retail news in context, analysis with attitude

The Washington Post reports this morning in a page one story that Walmart, “once vilified for its stingy health benefits … has become an unlikely leader in the effort to provide affordable care without bankrupting employers, their workers or taxpayers in the process. From its headquarters in Bentonville, Ark., the retailer is doing in the real world what many in Washington are only beginning to talk about.

“At a time when other firms are scaling back or eliminating health coverage, Wal-Mart has made a serious dent in the problem of the uninsured. New figures being released today show that 5.5 percent of its employees now lack health insurance, compared with a nationwide rate of 18 percent. The company has also put into practice many of the innovations that experts say will lead to higher-quality, more efficient care. Using its high-tech marketing savvy, Wal-Mart has introduced digital records, partnered with prestigious organizations such as the Mayo Clinic, and begun targeting costly health problems such as obesity and premature births.”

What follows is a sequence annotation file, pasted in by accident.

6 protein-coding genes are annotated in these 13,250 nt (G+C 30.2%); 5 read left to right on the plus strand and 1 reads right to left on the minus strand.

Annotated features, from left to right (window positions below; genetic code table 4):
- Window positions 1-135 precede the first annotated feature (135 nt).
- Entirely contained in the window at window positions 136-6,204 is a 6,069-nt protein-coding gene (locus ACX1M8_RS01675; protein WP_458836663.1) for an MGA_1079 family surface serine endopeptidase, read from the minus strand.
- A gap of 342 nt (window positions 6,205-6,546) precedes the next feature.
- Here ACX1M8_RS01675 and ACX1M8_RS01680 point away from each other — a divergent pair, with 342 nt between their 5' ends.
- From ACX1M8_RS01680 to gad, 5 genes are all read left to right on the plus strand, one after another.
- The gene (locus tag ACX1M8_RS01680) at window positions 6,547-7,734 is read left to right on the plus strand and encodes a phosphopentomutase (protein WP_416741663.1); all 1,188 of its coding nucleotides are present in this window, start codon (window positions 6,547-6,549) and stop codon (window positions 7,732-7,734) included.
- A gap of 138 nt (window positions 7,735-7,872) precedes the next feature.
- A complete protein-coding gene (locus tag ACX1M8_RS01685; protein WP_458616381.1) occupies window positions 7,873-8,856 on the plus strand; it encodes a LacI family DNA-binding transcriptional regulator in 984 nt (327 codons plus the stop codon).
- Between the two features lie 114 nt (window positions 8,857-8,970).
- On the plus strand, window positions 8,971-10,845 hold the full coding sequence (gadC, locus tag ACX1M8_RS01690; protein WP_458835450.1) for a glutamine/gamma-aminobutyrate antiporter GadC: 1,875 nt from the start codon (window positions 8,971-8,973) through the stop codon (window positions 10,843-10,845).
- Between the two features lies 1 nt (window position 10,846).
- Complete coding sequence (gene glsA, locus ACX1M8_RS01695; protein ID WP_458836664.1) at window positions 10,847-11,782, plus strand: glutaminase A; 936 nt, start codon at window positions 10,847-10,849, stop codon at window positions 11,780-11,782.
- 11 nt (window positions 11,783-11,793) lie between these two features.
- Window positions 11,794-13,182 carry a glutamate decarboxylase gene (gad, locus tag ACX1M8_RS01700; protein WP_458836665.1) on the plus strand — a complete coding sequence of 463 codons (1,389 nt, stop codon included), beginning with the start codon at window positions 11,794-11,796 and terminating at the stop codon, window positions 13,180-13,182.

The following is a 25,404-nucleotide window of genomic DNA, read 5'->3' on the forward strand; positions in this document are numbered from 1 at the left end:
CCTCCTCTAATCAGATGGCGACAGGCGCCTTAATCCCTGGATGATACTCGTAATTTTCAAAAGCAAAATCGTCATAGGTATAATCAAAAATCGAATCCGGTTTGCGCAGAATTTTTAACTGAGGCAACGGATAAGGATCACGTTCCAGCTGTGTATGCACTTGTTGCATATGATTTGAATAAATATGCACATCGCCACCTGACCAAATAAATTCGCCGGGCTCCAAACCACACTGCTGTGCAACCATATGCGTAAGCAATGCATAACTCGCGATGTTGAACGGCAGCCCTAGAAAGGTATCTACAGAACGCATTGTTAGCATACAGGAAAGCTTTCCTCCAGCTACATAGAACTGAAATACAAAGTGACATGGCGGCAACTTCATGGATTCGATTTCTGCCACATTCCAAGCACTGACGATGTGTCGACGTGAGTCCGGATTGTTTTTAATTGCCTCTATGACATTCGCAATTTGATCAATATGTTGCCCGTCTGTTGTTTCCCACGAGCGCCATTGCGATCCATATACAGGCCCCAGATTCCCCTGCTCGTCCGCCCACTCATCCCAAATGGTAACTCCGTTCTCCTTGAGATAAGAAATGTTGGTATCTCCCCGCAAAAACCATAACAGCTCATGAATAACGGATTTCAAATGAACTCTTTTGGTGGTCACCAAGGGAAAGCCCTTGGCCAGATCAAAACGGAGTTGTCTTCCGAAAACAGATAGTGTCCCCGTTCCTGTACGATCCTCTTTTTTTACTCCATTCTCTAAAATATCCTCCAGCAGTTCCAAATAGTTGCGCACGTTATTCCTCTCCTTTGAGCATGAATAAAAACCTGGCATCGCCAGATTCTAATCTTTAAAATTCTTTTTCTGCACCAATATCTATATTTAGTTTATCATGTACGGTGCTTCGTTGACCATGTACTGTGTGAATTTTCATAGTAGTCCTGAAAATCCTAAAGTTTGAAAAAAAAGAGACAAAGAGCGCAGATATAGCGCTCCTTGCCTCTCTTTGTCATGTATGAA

According to the story, while Walmart’s approach isn’t as extensive as some of the solutions being considered by the Obama administration, the company has been emphasizing both prevention and employee choice in developing a new health care model. There’s no question that many of its innovations were driven by bottom line considerations – its poor image in the health care area as hurting sales and driving down its stock price.

KC's View:
I keep thinking that retired Walmart CEO Lee Scott eventually is going to get a job in the Obama administration. (Maybe as Secretary of Commerce? That seems to be a job that Obama is having trouble filling…)

On so many levels, bringing Scott into the administration would irritate so many people who are in the Democratic base. But that may be the best reason to draft him…because on so many levels, that’s a voice that ought to be at the table.